DU Program Sprouts New Opportunities for Refugees
International refugee experts visit Fritz Knoebel to learn more about groundbreaking program
For many refugees and immigrants that relocate to America, the nonstop pace of the U.S. business environment can be overwhelming. Before they even have a chance to learn the language or grasp basic cultural norms, they are often thrown into the workforce.
“Most refugees and immigrants are thrust into high-speed situations, high-speed integration and high-speed relocation,” he said. “Before they know it, most people are working in the U.S. before they even know how to take the bus.”
For the last decade, Cherwinski said Fritz Knoebel’s Ready for American Hospitality (RAH) program has provided the space for holistic support to refugees looking for career development and cultural immersion. Refugees in the program are trained in food safety and U.S. work culture, collaborating with Fritz students to put together a culminating event where they host a formal meal that’s open to the public.
While the food skills are crucial, Cherwinski is most fond of the cultural impacts the RAH program has.
“My little secret is that RAH is just an extended cultural orientation time,” he said. “It’s extra time for someone to adjust, to ask questions, to see how Americans live their daily lives before they’re thrust into that high-speed situation.”
On March 30, Cherwinski and Fritz Knoebel leadership and students let an audience of international diplomats and refugee advocates in on the secret.
Representatives from the United Nations, the U.S. State Department and the Refugee Council USA came to the University of Denver as part of a series of meetings on refugee resettlement. The event, the Working Group on Resettlement, is the most important resettlement forum for the United Nations, governments, NGOs and refugees to discuss and advance refugee resettlement issues. On recommendation from the state of Colorado, the nearly 30 representatives from 15 countries visited the RAH program to learn more about the collaboration and its impacts. Representatives heard from RAH graduates, spoke with Fritz Knoebel students and rolled up their sleeves in the kitchen for a group activity.
State Department representative Larry Bartlett said the RAH program provides a crucial resource to refugees resettling in the U.S.
“[Programs like this] are critical,” he said. “Refugees, when they’re brought to the U.S., are given an opportunity to make a new life, but they also have responsibility to really succeed.”
Bartlett is the State Department’s director of refugee admissions for the Bureau of Population, Refugees and Migration out of Washington, D.C. During his visit, he lauded the resiliency of refugees and pointed to RAH graduate Mohamad Al Nouri as a perfect of example of that determination to succeed.
Al Nouri felt a great deal of pressure when he landed in the U.S. in 2017. The Syrian refugee came to America from Egypt and immediately sought work to help support his family.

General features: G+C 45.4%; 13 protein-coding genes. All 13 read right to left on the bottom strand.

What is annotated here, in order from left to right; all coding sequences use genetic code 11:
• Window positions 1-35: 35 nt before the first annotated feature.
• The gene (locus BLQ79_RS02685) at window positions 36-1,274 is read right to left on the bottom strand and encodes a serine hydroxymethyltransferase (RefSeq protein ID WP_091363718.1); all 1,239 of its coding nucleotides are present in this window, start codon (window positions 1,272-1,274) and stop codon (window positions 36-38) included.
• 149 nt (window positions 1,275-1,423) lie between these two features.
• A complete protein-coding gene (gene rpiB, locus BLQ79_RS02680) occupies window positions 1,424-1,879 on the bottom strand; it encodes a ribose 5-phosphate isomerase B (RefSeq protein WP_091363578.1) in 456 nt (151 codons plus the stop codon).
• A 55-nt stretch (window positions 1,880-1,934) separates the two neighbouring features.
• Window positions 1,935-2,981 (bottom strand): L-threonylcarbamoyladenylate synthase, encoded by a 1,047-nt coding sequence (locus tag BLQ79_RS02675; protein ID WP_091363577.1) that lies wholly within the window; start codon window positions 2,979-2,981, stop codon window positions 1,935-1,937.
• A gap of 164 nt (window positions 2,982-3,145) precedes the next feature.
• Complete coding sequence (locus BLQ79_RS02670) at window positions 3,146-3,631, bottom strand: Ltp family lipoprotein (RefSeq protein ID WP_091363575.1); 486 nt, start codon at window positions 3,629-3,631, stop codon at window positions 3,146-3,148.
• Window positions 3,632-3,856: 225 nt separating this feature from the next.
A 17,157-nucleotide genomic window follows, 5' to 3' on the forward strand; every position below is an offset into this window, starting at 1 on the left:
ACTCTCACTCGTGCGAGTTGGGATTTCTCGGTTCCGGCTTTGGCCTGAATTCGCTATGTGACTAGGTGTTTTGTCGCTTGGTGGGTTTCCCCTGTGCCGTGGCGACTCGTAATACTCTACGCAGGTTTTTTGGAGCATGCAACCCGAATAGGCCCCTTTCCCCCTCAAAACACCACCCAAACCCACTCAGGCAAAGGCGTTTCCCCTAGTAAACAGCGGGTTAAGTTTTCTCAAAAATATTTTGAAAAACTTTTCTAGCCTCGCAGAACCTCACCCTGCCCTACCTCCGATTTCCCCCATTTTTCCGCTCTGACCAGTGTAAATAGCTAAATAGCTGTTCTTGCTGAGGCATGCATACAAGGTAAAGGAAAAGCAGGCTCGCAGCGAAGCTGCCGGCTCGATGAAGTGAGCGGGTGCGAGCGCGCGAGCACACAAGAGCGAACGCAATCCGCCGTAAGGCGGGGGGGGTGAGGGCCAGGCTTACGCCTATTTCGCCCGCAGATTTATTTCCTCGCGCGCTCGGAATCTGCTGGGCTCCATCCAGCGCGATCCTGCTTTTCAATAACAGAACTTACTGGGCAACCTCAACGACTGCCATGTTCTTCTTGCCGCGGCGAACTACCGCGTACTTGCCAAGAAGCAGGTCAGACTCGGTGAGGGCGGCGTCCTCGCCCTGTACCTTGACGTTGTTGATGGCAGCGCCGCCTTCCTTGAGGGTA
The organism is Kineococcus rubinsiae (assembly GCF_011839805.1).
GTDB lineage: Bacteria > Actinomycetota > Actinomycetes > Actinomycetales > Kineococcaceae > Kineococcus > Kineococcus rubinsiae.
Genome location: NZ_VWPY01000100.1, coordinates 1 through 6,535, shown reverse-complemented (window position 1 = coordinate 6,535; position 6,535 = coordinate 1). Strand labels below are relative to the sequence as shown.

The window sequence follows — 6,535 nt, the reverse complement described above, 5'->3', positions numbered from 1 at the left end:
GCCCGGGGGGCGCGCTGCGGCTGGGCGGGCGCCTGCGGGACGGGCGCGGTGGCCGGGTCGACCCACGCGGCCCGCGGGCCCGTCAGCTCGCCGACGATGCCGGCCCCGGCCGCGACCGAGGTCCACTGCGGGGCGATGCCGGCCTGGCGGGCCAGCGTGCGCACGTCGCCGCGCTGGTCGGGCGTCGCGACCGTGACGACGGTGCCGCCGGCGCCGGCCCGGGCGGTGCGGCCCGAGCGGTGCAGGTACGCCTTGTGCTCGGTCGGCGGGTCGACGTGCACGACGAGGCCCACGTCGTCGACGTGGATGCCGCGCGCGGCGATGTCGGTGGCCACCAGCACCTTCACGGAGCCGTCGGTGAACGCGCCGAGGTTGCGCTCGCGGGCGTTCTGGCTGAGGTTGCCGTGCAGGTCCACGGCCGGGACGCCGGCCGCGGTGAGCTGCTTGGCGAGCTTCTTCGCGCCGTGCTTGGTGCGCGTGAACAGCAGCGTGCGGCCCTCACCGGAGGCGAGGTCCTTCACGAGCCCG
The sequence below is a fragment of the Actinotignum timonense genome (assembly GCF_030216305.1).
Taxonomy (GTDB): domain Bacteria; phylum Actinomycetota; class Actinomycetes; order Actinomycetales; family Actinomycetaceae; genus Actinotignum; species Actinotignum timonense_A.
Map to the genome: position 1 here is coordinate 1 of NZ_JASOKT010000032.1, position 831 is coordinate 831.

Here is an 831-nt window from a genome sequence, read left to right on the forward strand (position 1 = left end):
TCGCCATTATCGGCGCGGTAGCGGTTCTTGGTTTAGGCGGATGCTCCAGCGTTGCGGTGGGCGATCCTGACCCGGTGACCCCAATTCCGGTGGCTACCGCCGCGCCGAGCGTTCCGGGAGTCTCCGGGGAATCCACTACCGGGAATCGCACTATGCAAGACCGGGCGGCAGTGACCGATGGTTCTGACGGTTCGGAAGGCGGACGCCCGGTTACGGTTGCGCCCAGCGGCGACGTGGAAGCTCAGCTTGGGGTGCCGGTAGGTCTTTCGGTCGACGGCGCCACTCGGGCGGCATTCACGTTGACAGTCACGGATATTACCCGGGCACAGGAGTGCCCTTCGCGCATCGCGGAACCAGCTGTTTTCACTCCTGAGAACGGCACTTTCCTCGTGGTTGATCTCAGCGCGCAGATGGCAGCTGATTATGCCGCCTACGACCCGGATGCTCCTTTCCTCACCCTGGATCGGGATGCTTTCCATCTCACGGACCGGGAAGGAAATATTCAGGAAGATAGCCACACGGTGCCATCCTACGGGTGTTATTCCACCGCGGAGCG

“The first [few] months was tough because you moved from a country to another country again and here was way different, especially because of the language,” he said. Al Nouri and his family had previously fled Syria when the war began in 2012.
Despite not speaking any English upon his arrival, Al Nouri got a job as a dishwasher in downtown Denver within his first two weeks in the country. Around the same time, Al Nouri met Cherwinski through his resettlement services.
Quickly, Cherwinski pitched Al Nouri on the RAH program as an opportunity to further his career and cultural immersion. Al Nouri hit the ground running and within months he was promoted to a prep cook, before being further elevated to a sous chef. From there, Al Nouri struck out on his own and, along with his family, launched a restaurant, Jasmine Syrian Food at the Mango House in Aurora, Colorado. Al Nouri credits the RAH program with preparing him for that venture and his career growth.
“The program gave me an opportunity to get me a better position at my job,” he said. “It also gave me more technique and more opportunity to learn about food in general.”
‘Think outside the box’
Bartlett said he would remember success stories like Al Nouri after his visit to the RAH program.
“When you see somebody like Mohamad and his family making it in Denver, not just for themselves, but for the city and the people around them, for their community, it’s one of the best parts of this program,” he said. “You see how rich this program is and how much it contributes to our country.”
Cherwinski was thankful for the global recognition of the program and hoped that the representatives would use this as a model to drive future benefits for refugees around the world. Overall, he hopes the RAH program inspires these resettlement experts to think outside of the box.
“If that message of think outside the box, of saying ‘maybe there’s more, are there other institutions in place that can be involved, are we not tapping into something?’ If we have encouraged anyone to ask those questions, I would be happy,” he said.